Part I of this essay on marches covered their history, military and circus marches and before going on, the title above needs explanation. Marchons-Marchons starts the chorus of a song by Rouget de Lisle that became musically the greatest of all national anthems, the March La Marseillaise and was arranged for orchestra by Berlioz.
Ceremonial marches are of two types: for weddings and funerals. The function of the former is to get the bride and groom up and down the aisle so again there are two forms. First is to get the bride to the area of the ceremony and calls for a stately piece of music and most commonly is Wagner’s Bridal Chorus from his Opera Lohengrin. Some others are Trumpet Voluntary of Clarke and Pachelbel’s Canon. To get the newlyweds up the aisle afterwards there are two used most commonly: Mendelssohn’s happy Wedding March from Midsummer Night’s Dream and the dramatic organ Toccata by Widor. Funeral marches are rarely performed at funerals except when there is a street procession or a Mass. Some of the more famous are Beethoven’s Symphony No. 3 Marcia Funebre, Siegfried’s by Wagner, Mahler’s Symphony No. 5, Handel’s and Chopin’s Funeral Marches and Requiems by Verdi and Faure.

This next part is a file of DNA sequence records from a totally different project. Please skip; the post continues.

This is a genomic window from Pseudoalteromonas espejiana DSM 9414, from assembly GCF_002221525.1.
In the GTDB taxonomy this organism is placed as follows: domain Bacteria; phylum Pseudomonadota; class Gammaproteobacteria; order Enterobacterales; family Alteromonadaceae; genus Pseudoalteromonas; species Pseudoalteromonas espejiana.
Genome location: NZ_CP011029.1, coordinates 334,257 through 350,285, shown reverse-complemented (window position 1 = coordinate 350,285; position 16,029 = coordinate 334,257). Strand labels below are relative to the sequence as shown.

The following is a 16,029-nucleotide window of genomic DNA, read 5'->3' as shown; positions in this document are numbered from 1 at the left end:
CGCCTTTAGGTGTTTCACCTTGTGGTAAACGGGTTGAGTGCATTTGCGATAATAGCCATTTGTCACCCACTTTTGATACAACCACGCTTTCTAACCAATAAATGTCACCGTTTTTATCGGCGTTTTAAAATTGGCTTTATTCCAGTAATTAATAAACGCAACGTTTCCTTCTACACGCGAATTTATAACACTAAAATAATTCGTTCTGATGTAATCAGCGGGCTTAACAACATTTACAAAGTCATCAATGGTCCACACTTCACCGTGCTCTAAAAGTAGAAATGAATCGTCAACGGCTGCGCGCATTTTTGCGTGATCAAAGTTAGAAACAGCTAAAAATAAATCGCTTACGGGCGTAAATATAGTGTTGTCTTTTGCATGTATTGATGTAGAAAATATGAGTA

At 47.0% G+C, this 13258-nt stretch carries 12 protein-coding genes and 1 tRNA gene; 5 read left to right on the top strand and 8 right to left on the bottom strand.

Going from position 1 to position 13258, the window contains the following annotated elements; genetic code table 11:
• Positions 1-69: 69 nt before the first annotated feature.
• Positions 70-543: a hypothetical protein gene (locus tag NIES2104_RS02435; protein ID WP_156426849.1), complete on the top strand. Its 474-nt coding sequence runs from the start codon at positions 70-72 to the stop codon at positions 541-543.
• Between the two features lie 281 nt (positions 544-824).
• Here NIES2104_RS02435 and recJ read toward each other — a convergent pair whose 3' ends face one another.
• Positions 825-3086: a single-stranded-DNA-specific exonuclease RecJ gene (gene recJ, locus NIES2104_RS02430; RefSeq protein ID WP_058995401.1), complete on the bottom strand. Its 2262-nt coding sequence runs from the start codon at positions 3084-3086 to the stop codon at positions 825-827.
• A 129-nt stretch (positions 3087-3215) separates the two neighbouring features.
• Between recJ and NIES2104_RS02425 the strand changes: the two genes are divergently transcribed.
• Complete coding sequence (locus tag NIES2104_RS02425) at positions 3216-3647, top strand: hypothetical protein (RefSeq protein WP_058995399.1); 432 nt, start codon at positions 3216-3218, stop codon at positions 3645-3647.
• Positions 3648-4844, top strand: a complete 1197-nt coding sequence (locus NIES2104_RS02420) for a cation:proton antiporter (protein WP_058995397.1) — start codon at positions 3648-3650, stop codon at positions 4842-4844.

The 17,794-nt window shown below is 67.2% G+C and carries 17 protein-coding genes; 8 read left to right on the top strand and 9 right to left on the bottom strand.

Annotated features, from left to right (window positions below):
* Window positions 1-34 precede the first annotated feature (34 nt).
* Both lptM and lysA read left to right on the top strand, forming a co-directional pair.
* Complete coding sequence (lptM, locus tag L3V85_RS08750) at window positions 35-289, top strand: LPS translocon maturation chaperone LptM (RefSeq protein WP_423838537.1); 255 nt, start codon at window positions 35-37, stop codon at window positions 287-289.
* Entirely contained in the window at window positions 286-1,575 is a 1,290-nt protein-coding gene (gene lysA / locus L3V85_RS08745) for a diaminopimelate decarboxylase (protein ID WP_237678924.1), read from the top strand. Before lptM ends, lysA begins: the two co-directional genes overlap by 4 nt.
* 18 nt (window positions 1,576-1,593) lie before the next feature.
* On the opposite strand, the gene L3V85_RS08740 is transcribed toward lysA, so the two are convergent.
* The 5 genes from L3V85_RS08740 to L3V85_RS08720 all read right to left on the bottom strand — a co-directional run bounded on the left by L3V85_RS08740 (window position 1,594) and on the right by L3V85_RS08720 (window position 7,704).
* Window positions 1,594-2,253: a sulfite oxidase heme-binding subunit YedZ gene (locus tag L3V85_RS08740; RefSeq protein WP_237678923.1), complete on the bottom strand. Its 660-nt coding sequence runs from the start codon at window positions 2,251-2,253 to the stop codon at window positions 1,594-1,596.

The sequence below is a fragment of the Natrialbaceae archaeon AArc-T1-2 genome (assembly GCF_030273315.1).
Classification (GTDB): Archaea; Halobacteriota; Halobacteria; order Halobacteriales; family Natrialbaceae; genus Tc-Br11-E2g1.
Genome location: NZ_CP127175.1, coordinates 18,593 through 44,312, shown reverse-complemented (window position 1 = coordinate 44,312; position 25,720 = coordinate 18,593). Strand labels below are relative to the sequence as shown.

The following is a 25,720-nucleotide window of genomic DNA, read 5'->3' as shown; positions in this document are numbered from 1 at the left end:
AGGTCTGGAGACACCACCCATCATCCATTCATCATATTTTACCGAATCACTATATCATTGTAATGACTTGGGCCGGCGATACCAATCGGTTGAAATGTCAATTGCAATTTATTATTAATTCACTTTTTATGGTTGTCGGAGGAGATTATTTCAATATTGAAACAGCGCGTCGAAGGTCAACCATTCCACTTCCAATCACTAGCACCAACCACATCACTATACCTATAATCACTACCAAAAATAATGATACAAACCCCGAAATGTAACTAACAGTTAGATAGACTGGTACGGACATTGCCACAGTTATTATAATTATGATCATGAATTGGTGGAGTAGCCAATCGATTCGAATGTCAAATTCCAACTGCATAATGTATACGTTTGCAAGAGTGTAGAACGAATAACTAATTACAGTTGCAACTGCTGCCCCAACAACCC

Another type of Ceremonial Marche is for graduations and convocations and called Processionals Marches. The most common is Pomp and Circumstance No. 1 by Elgar (he composed four) and is known in England as Land of Hope and Glory. Two others are Meyerbeer’s Coronation March and Walton’s Crown Imperial.
Concert Marches are the final body to elucidate and bring this essay to a finale. There are two types: for Concert Band and for Symphony Orchestra.
Many for band are transcriptions of symphonic works, i.e. Rossini. However in the 20th Century composers like Goldman, Coates and Fucik added many new concert marches for band. Most concert bands in the U.S. are at universities and high schools. For Orchestra there are a multitude of works in this genre and to list a few there are Beethoven’s Turkish Marches, Love for Three Oranges by Prokofiev, Gounod’s Funeral March for a Marionette, Egyptian and Radetsky Marches by the Strousses and several of Mahler’s symphonies have marches.
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